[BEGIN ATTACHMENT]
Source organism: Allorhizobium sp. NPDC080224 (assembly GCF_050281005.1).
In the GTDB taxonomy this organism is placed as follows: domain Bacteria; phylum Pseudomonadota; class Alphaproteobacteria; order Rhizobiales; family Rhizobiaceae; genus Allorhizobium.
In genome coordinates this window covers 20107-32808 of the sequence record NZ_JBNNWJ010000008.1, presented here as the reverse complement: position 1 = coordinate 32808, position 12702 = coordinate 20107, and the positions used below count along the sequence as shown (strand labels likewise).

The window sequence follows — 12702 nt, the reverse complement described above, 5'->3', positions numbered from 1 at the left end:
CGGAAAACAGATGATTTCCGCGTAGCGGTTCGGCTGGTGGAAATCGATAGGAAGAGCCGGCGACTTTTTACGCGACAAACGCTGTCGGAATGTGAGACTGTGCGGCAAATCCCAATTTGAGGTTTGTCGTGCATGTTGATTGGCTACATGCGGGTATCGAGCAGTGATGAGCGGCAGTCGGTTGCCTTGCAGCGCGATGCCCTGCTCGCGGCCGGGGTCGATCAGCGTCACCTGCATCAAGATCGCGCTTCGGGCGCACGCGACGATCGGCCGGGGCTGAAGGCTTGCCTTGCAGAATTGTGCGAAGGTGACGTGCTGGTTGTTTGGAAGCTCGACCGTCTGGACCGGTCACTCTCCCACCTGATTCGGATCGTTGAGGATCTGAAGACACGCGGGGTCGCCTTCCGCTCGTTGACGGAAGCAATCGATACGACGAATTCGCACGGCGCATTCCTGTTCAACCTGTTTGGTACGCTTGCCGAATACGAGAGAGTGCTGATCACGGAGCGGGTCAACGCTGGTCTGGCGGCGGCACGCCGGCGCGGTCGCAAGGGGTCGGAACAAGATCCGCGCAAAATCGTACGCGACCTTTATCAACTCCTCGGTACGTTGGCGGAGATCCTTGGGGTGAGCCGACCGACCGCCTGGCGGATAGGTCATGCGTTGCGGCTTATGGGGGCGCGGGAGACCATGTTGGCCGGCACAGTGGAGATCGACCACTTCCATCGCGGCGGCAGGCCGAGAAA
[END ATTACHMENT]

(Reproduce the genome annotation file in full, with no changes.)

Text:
Source organism: Allorhizobium sp. NPDC080224 (assembly GCF_050281005.1).
In the GTDB taxonomy this organism is placed as follows: domain Bacteria; phylum Pseudomonadota; class Alphaproteobacteria; order Rhizobiales; family Rhizobiaceae; genus Allorhizobium.
In genome coordinates this window covers 20107-32808 of the sequence record NZ_JBNNWJ010000008.1, presented here as the reverse complement: position 1 = coordinate 32808, position 12702 = coordinate 20107, and the positions used below count along the sequence as shown (strand labels likewise).

The window sequence follows — 12702 nt, the reverse complement described above, 5'->3', positions numbered from 1 at the left end:
CGGAAAACAGATGATTTCCGCGTAGCGGTTCGGCTGGTGGAAATCGATAGGAAGAGCCGGCGACTTTTTACGCGACAAACGCTGTCGGAATGTGAGACTGTGCGGCAAATCCCAATTTGAGGTTTGTCGTGCATGTTGATTGGCTACATGCGGGTATCGAGCAGTGATGAGCGGCAGTCGGTTGCCTTGCAGCGCGATGCCCTGCTCGCGGCCGGGGTCGATCAGCGTCACCTGCATCAAGATCGCGCTTCGGGCGCACGCGACGATCGGCCGGGGCTGAAGGCTTGCCTTGCAGAATTGTGCGAAGGTGACGTGCTGGTTGTTTGGAAGCTCGACCGTCTGGACCGGTCACTCTCCCACCTGATTCGGATCGTTGAGGATCTGAAGACACGCGGGGTCGCCTTCCGCTCGTTGACGGAAGCAATCGATACGACGAATTCGCACGGCGCATTCCTGTTCAACCTGTTTGGTACGCTTGCCGAATACGAGAGAGTGCTGATCACGGAGCGGGTCAACGCTGGTCTGGCGGCGGCACGCCGGCGCGGTCGCAAGGGGTCGGAACAAGATCCGCGCAAAATCGTACGCGACCTTTATCAACTCCTCGGTACGTTGGCGGAGATCCTTGGGGTGAGCCGACCGACCGCCTGGCGGATAGGTCATGCGTTGCGGCTTATGGGGGCGCGGGAGACCATGTTGGCCGGCACAGTGGAGATCGACCACTTCCATCGCGGCGGCAGGCCGAGAAA